If you have been working with AWS VPCs for any length of time, you understand the importance of documenting your AWS VPCs using network topology diagrams. Not only do they visually represent the construction of your AWS network, they also speed up the on-boarding of new team members and external consultants the also help you to quickly identify what the network should look like in the middle of an outage.
Now you probably already understand the value a good network architecture diagram provides. The reason so many developers don't maintain accurate network diagrams has almost certainly been the time it takes to manually draw VPC diagrams. Flipping back and forth from your manual diagram software to your console settings is a tedious task that nobody enjoys. For a developer, there's always something more important to do.
If you have a complex network or multiple applications and environments, it can take days or even weeks to research and map out your AWS VPC Diagram. When you have done all the hard work mapping out your AWS resource instances onto your diagram, you then need to perpetually spend more time keeping the diagrams up to date.
When you take on existing AWS infrastructure as part of a role change, or need to deploy infrastructure for a new application or maybe while on-boarding a new client the very first thing you need to establish is what does the existing infrastructure look like. What resource instances do you have to consider, what VPCs exist, what availability zones are they in, what does the security set up look like.
When you know exactly what already exists, then you can commence the design work to make the network faster, more available and more secure, or work out how to integrate a new project or application feature without breaking anything already in production.
If you are a product manager, a well laid out AWS diagram VPC visualization of your development environment allows you to see at a glance whether your design has been implemented as expected.
With everything diagrammed, you can spot the vulnerabilities and can realistically know what to expect if say an AWS availability zone or entire region experiences an outage.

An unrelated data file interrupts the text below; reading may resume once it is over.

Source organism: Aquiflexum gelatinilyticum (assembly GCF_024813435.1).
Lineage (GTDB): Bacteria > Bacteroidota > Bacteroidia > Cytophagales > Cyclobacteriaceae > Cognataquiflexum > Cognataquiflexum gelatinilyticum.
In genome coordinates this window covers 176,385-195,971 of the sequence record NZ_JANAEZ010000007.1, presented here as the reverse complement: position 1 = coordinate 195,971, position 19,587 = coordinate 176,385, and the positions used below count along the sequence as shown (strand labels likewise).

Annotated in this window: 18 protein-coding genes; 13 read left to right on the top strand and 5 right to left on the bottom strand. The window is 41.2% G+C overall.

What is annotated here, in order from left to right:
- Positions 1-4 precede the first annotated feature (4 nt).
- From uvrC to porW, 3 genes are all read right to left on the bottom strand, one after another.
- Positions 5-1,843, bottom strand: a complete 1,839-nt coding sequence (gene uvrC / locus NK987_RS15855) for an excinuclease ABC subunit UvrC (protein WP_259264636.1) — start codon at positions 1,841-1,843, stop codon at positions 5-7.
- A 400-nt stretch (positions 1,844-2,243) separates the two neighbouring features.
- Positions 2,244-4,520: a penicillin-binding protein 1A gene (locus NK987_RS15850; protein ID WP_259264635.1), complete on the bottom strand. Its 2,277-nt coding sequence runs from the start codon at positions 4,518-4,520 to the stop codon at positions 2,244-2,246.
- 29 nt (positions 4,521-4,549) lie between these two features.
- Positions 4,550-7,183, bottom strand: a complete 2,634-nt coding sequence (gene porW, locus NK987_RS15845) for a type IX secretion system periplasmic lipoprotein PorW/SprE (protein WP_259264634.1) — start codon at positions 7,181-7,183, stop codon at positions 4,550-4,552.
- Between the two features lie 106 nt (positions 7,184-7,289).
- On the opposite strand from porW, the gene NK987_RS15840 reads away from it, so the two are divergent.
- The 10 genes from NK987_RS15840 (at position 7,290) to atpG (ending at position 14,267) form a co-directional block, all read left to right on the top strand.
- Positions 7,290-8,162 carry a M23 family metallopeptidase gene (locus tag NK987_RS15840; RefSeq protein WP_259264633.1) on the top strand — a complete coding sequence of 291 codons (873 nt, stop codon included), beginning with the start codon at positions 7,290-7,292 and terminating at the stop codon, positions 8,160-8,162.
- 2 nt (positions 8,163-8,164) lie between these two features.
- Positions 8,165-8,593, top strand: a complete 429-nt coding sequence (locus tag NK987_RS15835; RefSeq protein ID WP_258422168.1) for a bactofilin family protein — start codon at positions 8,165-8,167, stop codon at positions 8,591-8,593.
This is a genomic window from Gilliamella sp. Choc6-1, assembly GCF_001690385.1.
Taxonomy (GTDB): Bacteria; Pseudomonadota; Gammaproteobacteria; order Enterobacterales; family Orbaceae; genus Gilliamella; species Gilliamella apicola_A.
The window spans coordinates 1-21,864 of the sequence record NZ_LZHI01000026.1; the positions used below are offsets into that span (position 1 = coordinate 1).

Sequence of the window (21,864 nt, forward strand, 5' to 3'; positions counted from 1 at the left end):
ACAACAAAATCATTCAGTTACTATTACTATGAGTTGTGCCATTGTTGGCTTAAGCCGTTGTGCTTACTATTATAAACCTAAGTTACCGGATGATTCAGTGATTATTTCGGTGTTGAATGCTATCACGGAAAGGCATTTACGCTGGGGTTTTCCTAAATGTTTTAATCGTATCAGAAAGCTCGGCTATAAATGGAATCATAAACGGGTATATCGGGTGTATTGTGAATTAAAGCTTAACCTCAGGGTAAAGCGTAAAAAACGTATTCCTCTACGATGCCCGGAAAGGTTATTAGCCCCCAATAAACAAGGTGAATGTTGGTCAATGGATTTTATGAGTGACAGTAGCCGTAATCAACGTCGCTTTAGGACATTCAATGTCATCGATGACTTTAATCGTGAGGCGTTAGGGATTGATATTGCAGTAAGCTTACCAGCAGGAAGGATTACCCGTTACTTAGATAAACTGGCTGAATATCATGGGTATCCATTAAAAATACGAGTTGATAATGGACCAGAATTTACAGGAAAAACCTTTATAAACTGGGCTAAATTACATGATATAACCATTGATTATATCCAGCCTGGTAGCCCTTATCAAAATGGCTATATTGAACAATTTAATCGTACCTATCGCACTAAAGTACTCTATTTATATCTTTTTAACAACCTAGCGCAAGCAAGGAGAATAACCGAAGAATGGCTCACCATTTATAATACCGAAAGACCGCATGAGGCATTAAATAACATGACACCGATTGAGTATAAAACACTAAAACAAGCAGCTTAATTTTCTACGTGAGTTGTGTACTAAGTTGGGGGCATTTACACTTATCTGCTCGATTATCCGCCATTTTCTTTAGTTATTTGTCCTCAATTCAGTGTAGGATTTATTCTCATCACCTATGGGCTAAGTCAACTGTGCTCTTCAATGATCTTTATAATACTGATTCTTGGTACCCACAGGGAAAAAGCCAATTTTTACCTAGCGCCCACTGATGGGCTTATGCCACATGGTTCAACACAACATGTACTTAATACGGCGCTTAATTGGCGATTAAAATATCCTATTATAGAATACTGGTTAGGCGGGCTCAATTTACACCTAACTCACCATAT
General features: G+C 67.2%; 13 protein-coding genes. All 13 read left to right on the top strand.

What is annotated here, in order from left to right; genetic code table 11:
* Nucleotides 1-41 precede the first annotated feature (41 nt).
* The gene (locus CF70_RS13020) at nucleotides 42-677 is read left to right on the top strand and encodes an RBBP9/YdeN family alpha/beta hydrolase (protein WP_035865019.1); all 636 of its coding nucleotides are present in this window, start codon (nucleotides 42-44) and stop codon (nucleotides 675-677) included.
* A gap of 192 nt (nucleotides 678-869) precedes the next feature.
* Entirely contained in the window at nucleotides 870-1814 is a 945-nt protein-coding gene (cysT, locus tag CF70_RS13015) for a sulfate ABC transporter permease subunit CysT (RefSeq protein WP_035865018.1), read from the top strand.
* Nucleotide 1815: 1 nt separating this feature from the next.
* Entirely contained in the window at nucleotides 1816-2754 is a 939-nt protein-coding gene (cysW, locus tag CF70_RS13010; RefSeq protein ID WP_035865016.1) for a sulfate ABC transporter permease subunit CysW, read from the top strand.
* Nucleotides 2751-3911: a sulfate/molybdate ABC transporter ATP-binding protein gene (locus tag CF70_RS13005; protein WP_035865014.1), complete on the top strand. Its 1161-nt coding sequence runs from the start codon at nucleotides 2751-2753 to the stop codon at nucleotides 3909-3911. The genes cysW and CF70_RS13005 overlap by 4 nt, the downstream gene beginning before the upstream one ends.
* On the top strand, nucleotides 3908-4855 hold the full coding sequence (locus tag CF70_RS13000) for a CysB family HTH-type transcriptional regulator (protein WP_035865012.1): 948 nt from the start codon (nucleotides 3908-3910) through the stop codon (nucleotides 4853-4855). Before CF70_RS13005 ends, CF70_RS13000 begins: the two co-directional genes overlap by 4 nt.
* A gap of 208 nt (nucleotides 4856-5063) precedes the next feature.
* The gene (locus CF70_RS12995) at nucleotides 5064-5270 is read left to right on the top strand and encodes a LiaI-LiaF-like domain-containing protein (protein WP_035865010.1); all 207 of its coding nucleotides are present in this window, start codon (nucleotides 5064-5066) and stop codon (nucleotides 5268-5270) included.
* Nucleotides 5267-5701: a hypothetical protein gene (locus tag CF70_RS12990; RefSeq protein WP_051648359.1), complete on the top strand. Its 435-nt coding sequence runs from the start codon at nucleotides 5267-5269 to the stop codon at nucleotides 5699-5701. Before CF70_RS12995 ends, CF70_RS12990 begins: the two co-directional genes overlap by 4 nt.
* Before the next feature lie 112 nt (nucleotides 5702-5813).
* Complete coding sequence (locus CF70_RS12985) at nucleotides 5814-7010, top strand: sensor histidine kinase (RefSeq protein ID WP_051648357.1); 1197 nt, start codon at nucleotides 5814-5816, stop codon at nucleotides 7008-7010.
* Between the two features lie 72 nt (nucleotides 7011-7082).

The thought of logging in to your AWS account console(s) to start to manually mapping out your network with a drag & drop diagramming tool is something nobody we know gets excited about, which is probably why accurate AWS cloud architecture diagrams are rarely prioritised or readily available during an unexpected outage.
Then, no sooner have you completed drawing your diagrams, something changes and you have to update all the diagrams to reflect the changes. With the numerous modern CI/CD approaches like deploying infrastructure as code, or getting AWS to autoscale various resources in response to traffic loads, this process can take days or even weeks for larger environments.
Back in our cloud consulting days, we knew that the information we needed was available in the AWS config data and we built an automated AWS cloud architecture diagram tool to reduce the diagramming process from days or weeks of laborious manual drawing down to a few seconds. What was once a tedious task nobody enjoyed was condensed into a simple process of generating a set of cross-account role credentials, connecting to Hava and letting the Hava application do the rest.
Initially getting the AWS Diagram VPC infrastructure mapped was the primary focus which was achieved with the Hava Infrastructure View.
The Hava Infrastructure view lays out your AWS VPCs into separate diagram sets. Subnets within the VPC are mapped within the columns of availability zones. The AWS VPC diagram generated also displays both internal and external resources.
The diagrams automatically generated by Hava are interactive. Which means, clicking on any of the resources on the diagram changes the attribute panel on the right of the diagram which allows you to take a deep dive into the resource settings like security groups, IP ingress/egress ports, connected storage and so on. The VPC diagrams also display the estimated costs of each resource which are totalled for the entire environment when the environment is opened up.
We then thought about the relationships and connections between diagrammed resources, so created the ability to toggle on and off the ability to view connections.
Right from the beginning, we decided to keep the Hava diagrams clean and free from non essential resources like network interfaces that could flood the diagrams with unimportant information making them messy and confusing.
Although these less important components are not on the infrastructure diagrams, we did need to know about these 'non-visualized' components, so we created a "List View". The List View is an extensive data set that lists all the resources discovered in your AWS configuration. This view lists both visualized and non-vizualized resources.
The listed resources also have an estimated cost detailed against them.